Published Mar 24, 2011Opening up with a happy, idyllic nuclear family moving into a new home, mother Rinai (Rose Byrne) unpacking the boxes and father Josh (Patrick Wilson) playing with their three kids, when not off at work, this latest offering from Saw creators Leigh Whannell and James Wan comes across like a somewhat clumsier version of Poltergeist. And it's not just the tone and family dynamics that mirror the '80s haunted house chiller, but the actual plot, which finds middle child Dalton (Ty Simpkins) falling into a supernatural coma amidst excess bumps in the night, moving objects and ghostly visions.
Also mirroring the Steven Spielberg-produced family horror is the eventual team of ghost busters that come to Josh and Rinai's home to help them find the spirit of their son. Lin Shaye takes on the role of lead medium and investigator, doling out endless expository, when not strapped in a gas mask to communicate with the other side, while Angus Sampson and writer Leigh Whannell play her comic relief assistants, bickering about the importance of operating equipment versus writing spiritual translations (or directing and writing).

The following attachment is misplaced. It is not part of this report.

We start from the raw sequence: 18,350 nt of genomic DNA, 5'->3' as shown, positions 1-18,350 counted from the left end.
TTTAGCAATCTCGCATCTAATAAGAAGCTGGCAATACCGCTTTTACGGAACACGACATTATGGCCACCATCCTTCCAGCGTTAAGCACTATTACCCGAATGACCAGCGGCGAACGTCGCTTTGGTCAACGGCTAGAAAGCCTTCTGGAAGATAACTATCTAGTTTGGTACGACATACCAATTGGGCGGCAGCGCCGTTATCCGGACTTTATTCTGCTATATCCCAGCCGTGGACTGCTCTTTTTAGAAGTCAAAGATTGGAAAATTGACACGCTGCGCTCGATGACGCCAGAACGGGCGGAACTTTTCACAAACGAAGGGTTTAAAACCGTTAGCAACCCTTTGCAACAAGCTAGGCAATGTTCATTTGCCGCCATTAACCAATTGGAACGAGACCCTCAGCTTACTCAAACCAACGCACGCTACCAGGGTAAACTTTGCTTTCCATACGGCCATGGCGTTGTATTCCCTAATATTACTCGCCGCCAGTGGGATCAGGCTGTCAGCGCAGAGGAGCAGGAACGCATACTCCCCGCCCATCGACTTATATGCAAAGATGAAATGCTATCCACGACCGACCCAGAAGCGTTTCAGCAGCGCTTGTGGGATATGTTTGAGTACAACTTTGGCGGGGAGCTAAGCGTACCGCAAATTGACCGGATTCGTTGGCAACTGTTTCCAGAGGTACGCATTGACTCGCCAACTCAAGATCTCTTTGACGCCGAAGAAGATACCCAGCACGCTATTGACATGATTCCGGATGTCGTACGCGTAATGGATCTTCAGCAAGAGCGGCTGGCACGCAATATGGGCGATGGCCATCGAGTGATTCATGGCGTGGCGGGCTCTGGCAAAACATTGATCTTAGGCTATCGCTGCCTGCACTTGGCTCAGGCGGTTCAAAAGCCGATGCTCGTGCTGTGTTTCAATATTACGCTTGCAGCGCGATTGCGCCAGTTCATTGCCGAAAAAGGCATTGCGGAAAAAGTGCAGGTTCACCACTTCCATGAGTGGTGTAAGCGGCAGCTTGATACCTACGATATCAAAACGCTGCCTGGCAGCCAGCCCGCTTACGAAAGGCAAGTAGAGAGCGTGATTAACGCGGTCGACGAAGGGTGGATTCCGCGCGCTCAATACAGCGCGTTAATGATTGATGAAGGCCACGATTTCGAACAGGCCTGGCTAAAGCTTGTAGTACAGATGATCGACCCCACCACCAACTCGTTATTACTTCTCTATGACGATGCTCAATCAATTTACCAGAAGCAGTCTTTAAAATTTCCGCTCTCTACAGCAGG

Unfortunately, Insidious never manages to find the balance between family drama, scary movie, comedy and otherworldly allegory that its predecessor did. It succeeds with scares, having an effective first half, with Byrne hearing and seeing ghosts around the house, never relying on jump tactics or blood for genuine scares, but everything else falls flat.
The family dynamics in the film never work, being limited to the occasional argument about the house being haunted or the eldest son's feelings of invisibility in the face of parental stress, which is only acknowledged in a single scene. Similarly, the comedy that pops up with the introduction of the investigators actually distracts from the generalized eeriness that pervades the entire first act, which is only exacerbated by the endless exposition that takes up a good half-hour of runtime.
These second half missteps drag down Insidious, cramming unnecessarily convoluted explanation and unwanted goofiness into a potentially excellent low-key chiller. Sometimes filmmakers just need to learn that less is more. (Alliance)